Two Daft Sopranos

Maidment Theatre - Musgrove Studio, Auckland

10/06/2011 - 11/06/2011

Production Details

For those who love comedy and were always secretly curious about grand opera.

A comedic and musical romp into the diva heart of darkness

Watch as two gorgeous songbirds destroy their own recital with their slapstick diva-sized hissy fits. A unique combination of physical comedy and classical singing, starring sopranos Samantha Chardin and Tarryne Webb, as well as the talented Kim Naden, who will provide the straight man counterpoint to their ridiculous shenanigans.

Featuring famous arias by Mozart, Verdi, Offenbach, Mascagni, Faure, and many other white guys long dead.

Running time: 150 minutes with interval
Information and bookings through The Maidment Theatre.
Telephone bookings and enquiries: (09) 308 2383

The Musgrove Studio Theatre, Auckland
10 & 11 June 2011, 8pm
for bookings – 
Telephone bookings and enquiries: (09) 308 2383

2hrs 30mins, incl. interval

Repetitious romp

Review by Richard Howard 11th Jun 2011

Titled Two Daft Sopranos and described in the programme as “a comedic and musical romp into the diva heart of darkness,” this show sets out to amuse by using and abusing the stereotypical character of the operatic soprano.

It is indeed a romp; a collection of arias, over-dramatic antics and acid repartee between three performers. The show is playful. There are some nice dramatic concept surprises, some very funny lines and exchanges and otherwise a light sense of amusement.

The piano playing by Kim Naden is excellent, as you might expect from such an experienced player and theatre producer. His dry (seemingly improvised) interactions with “the divas” are quite casually delivered (with varying success) from his perch at the keyboard which provides an energetic contrast to the hysterics of the daft duo.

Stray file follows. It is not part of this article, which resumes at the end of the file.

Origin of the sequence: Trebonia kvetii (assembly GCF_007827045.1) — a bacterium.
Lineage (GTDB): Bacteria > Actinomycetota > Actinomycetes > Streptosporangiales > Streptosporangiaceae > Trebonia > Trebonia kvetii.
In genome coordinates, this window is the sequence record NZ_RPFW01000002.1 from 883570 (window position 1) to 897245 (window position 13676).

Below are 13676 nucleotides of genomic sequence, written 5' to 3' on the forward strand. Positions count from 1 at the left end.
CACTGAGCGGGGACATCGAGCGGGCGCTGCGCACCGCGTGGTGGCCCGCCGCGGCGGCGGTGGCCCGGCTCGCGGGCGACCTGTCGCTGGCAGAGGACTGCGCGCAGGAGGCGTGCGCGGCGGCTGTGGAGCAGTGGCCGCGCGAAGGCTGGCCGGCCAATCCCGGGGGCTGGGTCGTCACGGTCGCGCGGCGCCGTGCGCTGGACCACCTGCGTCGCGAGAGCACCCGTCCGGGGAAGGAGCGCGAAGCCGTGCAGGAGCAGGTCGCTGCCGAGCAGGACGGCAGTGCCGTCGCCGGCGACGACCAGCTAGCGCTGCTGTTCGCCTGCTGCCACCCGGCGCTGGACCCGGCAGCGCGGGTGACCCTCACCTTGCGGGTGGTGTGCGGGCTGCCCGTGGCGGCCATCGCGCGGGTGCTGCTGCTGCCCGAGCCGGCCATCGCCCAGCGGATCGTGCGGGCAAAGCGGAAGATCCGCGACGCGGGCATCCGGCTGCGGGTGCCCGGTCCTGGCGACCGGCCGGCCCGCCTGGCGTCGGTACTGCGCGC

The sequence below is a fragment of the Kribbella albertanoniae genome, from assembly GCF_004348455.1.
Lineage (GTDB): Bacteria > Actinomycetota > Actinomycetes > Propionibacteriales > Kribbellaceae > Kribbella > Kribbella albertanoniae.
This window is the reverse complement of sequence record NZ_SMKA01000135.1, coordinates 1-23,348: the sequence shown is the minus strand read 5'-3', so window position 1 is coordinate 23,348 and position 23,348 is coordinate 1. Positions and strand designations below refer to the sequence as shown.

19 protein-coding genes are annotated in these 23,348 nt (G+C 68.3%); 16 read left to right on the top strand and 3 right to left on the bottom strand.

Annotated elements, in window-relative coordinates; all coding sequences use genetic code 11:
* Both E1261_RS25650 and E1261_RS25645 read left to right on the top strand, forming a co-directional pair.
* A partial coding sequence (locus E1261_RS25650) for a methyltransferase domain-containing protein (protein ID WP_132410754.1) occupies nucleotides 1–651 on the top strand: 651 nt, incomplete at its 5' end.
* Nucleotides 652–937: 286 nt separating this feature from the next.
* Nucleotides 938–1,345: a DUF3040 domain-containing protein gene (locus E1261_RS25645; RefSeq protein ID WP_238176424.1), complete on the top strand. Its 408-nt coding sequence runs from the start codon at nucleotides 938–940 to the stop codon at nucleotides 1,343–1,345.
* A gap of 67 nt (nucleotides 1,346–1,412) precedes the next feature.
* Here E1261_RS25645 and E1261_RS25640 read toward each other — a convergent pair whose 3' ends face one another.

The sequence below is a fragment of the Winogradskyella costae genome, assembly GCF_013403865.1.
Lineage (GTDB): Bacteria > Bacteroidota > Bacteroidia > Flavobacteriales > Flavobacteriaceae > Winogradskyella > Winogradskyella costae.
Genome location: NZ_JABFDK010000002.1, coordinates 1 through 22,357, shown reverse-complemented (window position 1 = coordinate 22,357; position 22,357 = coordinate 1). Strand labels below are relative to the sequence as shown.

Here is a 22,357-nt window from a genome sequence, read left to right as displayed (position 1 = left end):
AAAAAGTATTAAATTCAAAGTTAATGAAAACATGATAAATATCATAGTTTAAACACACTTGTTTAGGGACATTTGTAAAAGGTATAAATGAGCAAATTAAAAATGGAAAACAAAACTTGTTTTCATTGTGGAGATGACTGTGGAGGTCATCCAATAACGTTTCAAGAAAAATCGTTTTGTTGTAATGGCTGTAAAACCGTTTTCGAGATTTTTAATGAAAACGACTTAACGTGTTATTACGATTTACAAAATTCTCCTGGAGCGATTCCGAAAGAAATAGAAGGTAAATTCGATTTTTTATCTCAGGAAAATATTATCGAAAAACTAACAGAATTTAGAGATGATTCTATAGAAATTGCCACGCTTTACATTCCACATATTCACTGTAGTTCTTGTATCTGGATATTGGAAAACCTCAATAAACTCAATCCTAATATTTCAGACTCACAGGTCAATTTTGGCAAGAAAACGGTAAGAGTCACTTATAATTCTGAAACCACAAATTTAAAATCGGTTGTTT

Alas there was not sufficient amusement, sufficient musical, creative or performing substance to fully engage me or indeed to sustain me into the second half of the show. Rather unfairly perhaps, at interval I opted not to return for the second half of the show feeling that I had definitely got the full measure of the performers, the material and the quality of the piece in the first half.*

Musical satire – “singing slag fests” – of this kind are not new to Auckland audiences and although they might seem frivolous and fun they in fact require a very high degree of musical, singing, acting and comedic skill.

The experience level of this production (on the amateur to professional scale) was not evident in the promotional material and remains unknown to me so it is difficult to truly measure the piece. However assuming the intention was to produce a viable piece for a paying audience in a central city venue then let it be assessed accordingly.

Samantha Chardin and Tarryne Webb are on their way as performers but they are not yet sufficiently skilled vocally and as actors to carry off a performance that so clearly relies on just their talents.

To play around with some of the greatest operatic music ever composed requires that you can sing it not just well but superbly, so that we the audience are transported from the ridiculous to the sublime and back again with ease and surprise. 

Comedic antics demand that the performer conveys a full connection and total belief in their characters and their situation; to the point that they suspend the audience’s disbelief. The tendency to play act, to overly push the performances in this piece often under-realised the comedic potential. 

Performances of this kind also need a sense of progression and development so that the audience is increasingly assailed with greater and greater antics and amazed by stunning musical feats. The lack of progression by the interval (indeed the rather repetitious interactions between the performers) made me feel that I had seen the second half of the show already.

It is only at a highly skilled level that musical satire really works although I have no doubt that many in the audience enjoyed the show at varying levels.

To the company I say keep working it hard! 
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*This decision is against the policy of Theatreview, which is that critics only earn the right to review a show when they have seen it all, no matter how arduous an exercise that might be. I contemplated not running this review but the tickets were offered in good faith and it does represent the honest response of an experienced theatre-goer, so let it stand – ED
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